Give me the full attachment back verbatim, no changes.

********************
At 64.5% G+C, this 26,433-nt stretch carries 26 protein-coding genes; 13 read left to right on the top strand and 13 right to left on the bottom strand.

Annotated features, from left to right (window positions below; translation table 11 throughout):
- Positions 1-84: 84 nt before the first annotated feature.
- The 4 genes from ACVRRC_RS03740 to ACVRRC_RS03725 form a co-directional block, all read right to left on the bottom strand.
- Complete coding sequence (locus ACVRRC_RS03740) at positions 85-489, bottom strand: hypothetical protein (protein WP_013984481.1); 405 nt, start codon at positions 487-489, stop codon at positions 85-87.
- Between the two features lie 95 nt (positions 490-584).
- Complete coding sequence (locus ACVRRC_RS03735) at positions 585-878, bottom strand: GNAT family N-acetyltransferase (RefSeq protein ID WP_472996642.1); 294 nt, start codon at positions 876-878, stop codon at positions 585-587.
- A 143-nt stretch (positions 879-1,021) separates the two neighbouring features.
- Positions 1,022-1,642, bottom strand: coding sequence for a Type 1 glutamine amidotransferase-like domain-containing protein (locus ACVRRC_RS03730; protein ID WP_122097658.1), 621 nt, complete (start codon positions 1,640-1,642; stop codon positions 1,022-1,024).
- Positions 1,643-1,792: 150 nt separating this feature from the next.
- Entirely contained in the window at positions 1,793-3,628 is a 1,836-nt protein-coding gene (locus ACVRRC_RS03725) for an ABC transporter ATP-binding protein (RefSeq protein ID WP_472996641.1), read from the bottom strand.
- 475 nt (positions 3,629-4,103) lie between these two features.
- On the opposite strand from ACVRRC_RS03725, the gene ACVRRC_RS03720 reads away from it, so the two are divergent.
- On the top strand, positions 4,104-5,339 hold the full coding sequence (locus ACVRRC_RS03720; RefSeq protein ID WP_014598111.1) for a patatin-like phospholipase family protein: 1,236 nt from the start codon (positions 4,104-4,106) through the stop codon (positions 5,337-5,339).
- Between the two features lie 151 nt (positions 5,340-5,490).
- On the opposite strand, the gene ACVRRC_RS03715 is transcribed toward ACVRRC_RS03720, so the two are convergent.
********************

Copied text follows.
At 64.5% G+C, this 26,433-nt stretch carries 26 protein-coding genes; 13 read left to right on the top strand and 13 right to left on the bottom strand.

Annotated features, from left to right (window positions below; translation table 11 throughout):
- Positions 1-84: 84 nt before the first annotated feature.
- The 4 genes from ACVRRC_RS03740 to ACVRRC_RS03725 form a co-directional block, all read right to left on the bottom strand.
- Complete coding sequence (locus ACVRRC_RS03740) at positions 85-489, bottom strand: hypothetical protein (protein WP_013984481.1); 405 nt, start codon at positions 487-489, stop codon at positions 85-87.
- Between the two features lie 95 nt (positions 490-584).
- Complete coding sequence (locus ACVRRC_RS03735) at positions 585-878, bottom strand: GNAT family N-acetyltransferase (RefSeq protein ID WP_472996642.1); 294 nt, start codon at positions 876-878, stop codon at positions 585-587.
- A 143-nt stretch (positions 879-1,021) separates the two neighbouring features.
- Positions 1,022-1,642, bottom strand: coding sequence for a Type 1 glutamine amidotransferase-like domain-containing protein (locus ACVRRC_RS03730; protein ID WP_122097658.1), 621 nt, complete (start codon positions 1,640-1,642; stop codon positions 1,022-1,024).
- Positions 1,643-1,792: 150 nt separating this feature from the next.
- Entirely contained in the window at positions 1,793-3,628 is a 1,836-nt protein-coding gene (locus ACVRRC_RS03725) for an ABC transporter ATP-binding protein (RefSeq protein ID WP_472996641.1), read from the bottom strand.
- 475 nt (positions 3,629-4,103) lie between these two features.
- On the opposite strand from ACVRRC_RS03725, the gene ACVRRC_RS03720 reads away from it, so the two are divergent.
- On the top strand, positions 4,104-5,339 hold the full coding sequence (locus ACVRRC_RS03720; RefSeq protein ID WP_014598111.1) for a patatin-like phospholipase family protein: 1,236 nt from the start codon (positions 4,104-4,106) through the stop codon (positions 5,337-5,339).
- Between the two features lie 151 nt (positions 5,340-5,490).
- On the opposite strand, the gene ACVRRC_RS03715 is transcribed toward ACVRRC_RS03720, so the two are convergent.